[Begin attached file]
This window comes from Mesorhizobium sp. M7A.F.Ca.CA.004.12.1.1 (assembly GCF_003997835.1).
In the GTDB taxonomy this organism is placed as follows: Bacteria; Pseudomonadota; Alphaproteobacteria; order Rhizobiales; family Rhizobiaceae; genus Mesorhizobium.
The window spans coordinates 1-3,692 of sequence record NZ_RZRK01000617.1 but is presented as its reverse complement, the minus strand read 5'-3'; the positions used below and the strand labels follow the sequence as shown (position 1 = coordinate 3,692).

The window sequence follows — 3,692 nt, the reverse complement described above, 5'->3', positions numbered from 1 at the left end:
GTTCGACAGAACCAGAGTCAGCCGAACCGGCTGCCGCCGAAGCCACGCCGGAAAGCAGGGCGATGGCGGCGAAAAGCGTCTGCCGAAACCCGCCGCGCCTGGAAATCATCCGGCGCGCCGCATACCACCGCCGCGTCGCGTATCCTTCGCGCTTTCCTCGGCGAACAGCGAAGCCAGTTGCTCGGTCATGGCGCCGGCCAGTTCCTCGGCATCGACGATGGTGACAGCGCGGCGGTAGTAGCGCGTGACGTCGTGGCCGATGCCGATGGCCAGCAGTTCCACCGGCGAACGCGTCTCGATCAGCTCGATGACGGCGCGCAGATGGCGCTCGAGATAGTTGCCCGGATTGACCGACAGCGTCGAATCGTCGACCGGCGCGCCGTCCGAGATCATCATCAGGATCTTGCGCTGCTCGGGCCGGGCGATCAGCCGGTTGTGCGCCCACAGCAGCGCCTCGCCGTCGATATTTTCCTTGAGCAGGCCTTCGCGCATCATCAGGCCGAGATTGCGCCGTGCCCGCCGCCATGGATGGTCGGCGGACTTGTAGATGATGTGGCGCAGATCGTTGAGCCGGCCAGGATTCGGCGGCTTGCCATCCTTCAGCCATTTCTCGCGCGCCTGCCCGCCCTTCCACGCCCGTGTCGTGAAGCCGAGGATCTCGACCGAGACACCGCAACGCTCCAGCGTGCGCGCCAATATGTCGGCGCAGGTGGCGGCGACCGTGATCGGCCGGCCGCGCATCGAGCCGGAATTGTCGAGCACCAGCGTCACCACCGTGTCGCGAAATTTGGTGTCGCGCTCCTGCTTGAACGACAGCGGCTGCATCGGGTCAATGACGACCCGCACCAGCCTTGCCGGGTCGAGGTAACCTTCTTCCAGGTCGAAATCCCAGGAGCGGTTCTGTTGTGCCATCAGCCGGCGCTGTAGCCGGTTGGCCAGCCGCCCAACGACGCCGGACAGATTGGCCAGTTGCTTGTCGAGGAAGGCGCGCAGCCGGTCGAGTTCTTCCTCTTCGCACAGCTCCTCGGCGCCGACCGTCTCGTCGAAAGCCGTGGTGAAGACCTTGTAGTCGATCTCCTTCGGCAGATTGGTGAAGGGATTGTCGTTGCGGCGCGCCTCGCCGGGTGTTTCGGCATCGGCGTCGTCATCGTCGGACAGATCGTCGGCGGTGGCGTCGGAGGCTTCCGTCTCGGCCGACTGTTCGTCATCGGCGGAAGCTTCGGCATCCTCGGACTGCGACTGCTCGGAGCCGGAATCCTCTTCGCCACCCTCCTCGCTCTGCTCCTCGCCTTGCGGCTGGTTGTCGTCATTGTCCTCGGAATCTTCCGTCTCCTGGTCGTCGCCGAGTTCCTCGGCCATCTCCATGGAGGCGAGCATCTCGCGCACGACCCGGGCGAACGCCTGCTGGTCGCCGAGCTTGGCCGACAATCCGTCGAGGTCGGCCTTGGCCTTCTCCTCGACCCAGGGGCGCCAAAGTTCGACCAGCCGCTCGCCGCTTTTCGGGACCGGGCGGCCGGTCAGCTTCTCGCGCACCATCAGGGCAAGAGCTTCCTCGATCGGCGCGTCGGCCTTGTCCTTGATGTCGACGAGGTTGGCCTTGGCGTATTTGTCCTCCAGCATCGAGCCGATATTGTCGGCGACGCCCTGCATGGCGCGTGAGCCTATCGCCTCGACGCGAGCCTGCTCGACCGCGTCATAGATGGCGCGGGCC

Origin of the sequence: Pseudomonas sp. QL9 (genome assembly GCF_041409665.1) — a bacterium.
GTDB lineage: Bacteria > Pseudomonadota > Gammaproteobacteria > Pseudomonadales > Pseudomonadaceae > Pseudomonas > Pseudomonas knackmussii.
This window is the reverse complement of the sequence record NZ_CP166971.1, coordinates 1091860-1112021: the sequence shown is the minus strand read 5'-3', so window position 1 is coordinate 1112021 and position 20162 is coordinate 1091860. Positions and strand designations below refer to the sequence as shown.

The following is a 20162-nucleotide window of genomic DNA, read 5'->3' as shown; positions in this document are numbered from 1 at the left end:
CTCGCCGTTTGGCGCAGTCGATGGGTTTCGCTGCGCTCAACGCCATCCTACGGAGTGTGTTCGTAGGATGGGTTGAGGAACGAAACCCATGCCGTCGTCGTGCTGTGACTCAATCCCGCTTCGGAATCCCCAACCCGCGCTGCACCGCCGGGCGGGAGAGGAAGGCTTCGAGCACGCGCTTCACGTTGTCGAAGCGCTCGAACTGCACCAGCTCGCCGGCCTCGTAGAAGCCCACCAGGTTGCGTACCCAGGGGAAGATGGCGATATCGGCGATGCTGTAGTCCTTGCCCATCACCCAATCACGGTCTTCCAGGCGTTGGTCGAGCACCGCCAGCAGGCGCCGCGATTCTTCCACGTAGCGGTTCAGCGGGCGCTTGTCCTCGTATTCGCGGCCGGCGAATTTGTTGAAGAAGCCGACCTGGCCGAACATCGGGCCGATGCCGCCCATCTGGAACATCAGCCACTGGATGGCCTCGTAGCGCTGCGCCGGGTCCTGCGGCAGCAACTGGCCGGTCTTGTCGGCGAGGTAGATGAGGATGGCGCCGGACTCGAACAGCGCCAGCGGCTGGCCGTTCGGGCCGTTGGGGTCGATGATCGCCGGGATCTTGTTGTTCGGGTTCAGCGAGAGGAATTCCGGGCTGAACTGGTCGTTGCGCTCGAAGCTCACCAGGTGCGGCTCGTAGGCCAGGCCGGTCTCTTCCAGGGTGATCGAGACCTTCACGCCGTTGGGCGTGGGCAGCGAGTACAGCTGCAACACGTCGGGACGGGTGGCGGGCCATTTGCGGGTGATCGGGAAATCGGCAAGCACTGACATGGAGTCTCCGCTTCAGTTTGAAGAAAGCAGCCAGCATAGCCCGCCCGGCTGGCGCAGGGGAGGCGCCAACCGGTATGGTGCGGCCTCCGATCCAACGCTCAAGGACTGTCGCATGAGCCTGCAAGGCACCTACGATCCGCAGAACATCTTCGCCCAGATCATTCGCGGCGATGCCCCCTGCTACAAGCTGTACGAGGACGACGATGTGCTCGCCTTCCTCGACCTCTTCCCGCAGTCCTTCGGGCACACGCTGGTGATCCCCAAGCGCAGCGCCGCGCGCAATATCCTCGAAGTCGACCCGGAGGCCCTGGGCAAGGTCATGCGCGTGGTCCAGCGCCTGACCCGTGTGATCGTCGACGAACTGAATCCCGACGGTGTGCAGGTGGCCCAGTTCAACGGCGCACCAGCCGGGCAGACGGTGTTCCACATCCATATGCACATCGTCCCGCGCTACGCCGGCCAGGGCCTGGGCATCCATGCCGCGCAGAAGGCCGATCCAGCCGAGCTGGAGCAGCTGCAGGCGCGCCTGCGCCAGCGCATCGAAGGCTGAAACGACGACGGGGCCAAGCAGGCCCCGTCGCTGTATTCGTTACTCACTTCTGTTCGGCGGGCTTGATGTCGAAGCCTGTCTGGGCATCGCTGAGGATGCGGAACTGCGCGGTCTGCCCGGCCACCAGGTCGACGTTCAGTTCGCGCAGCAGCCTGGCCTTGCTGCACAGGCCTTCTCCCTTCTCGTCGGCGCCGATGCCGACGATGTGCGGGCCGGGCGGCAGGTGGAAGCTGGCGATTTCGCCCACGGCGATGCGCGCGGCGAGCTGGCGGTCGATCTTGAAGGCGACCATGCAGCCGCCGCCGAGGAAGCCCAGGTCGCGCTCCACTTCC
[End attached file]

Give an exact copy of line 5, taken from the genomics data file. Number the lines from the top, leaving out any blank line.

GTTCGACAGAACCAGAGTCAGCCGAACCGGCTGCCGCCGAAGCCACGCCGGAAAGCAGGGCGATGGCGGCGAAAAGCGTCTGCCGAAACCCGCCGCGCCTGGAAATCATCCGGCGCGCCGCATACCACCGCCGCGTCGCGTATCCTTCGCGCTTTCCTCGGCGAACAGCGAAGCCAGTTGCTCGGTCATGGCGCCGGCCAGTTCCTCGGCATCGACGATGGTGACAGCGCGGCGGTAGTAGCGCGTGACGTCGTGGCCGATGCCGATGGCCAGCAGTTCCACCGGCGAACGCGTCTCGATCAGCTCGATGACGGCGCGCAGATGGCGCTCGAGATAGTTGCCCGGATTGACCGACAGCGTCGAATCGTCGACCGGCGCGCCGTCCGAGATCATCATCAGGATCTTGCGCTGCTCGGGCCGGGCGATCAGCCGGTTGTGCGCCCACAGCAGCGCCTCGCCGTCGATATTTTCCTTGAGCAGGCCTTCGCGCATCATCAGGCCGAGATTGCGCCGTGCCCGCCGCCATGGATGGTCGGCGGACTTGTAGATGATGTGGCGCAGATCGTTGAGCCGGCCAGGATTCGGCGGCTTGCCATCCTTCAGCCATTTCTCGCGCGCCTGCCCGCCCTTCCACGCCCGTGTCGTGAAGCCGAGGATCTCGACCGAGACACCGCAACGCTCCAGCGTGCGCGCCAATATGTCGGCGCAGGTGGCGGCGACCGTGATCGGCCGGCCGCGCATCGAGCCGGAATTGTCGAGCACCAGCGTCACCACCGTGTCGCGAAATTTGGTGTCGCGCTCCTGCTTGAACGACAGCGGCTGCATCGGGTCAATGACGACCCGCACCAGCCTTGCCGGGTCGAGGTAACCTTCTTCCAGGTCGAAATCCCAGGAGCGGTTCTGTTGTGCCATCAGCCGGCGCTGTAGCCGGTTGGCCAGCCGCCCAACGACGCCGGACAGATTGGCCAGTTGCTTGTCGAGGAAGGCGCGCAGCCGGTCGAGTTCTTCCTCTTCGCACAGCTCCTCGGCGCCGACCGTCTCGTCGAAAGCCGTGGTGAAGACCTTGTAGTCGATCTCCTTCGGCAGATTGGTGAAGGGATTGTCGTTGCGGCGCGCCTCGCCGGGTGTTTCGGCATCGGCGTCGTCATCGTCGGACAGATCGTCGGCGGTGGCGTCGGAGGCTTCCGTCTCGGCCGACTGTTCGTCATCGGCGGAAGCTTCGGCATCCTCGGACTGCGACTGCTCGGAGCCGGAATCCTCTTCGCCACCCTCCTCGCTCTGCTCCTCGCCTTGCGGCTGGTTGTCGTCATTGTCCTCGGAATCTTCCGTCTCCTGGTCGTCGCCGAGTTCCTCGGCCATCTCCATGGAGGCGAGCATCTCGCGCACGACCCGGGCGAACGCCTGCTGGTCGCCGAGCTTGGCCGACAATCCGTCGAGGTCGGCCTTGGCCTTCTCCTCGACCCAGGGGCGCCAAAGTTCGACCAGCCGCTCGCCGCTTTTCGGGACCGGGCGGCCGGTCAGCTTCTCGCGCACCATCAGGGCAAGAGCTTCCTCGATCGGCGCGTCGGCCTTGTCCTTGATGTCGACGAGGTTGGCCTTGGCGTATTTGTCCTCCAGCATCGAGCCGATATTGTCGGCGACGCCCTGCATGGCGCGTGAGCCTATCGCCTCGACGCGAGCCTGCTCGACCGCGTCATAGATGGCGCGGGCC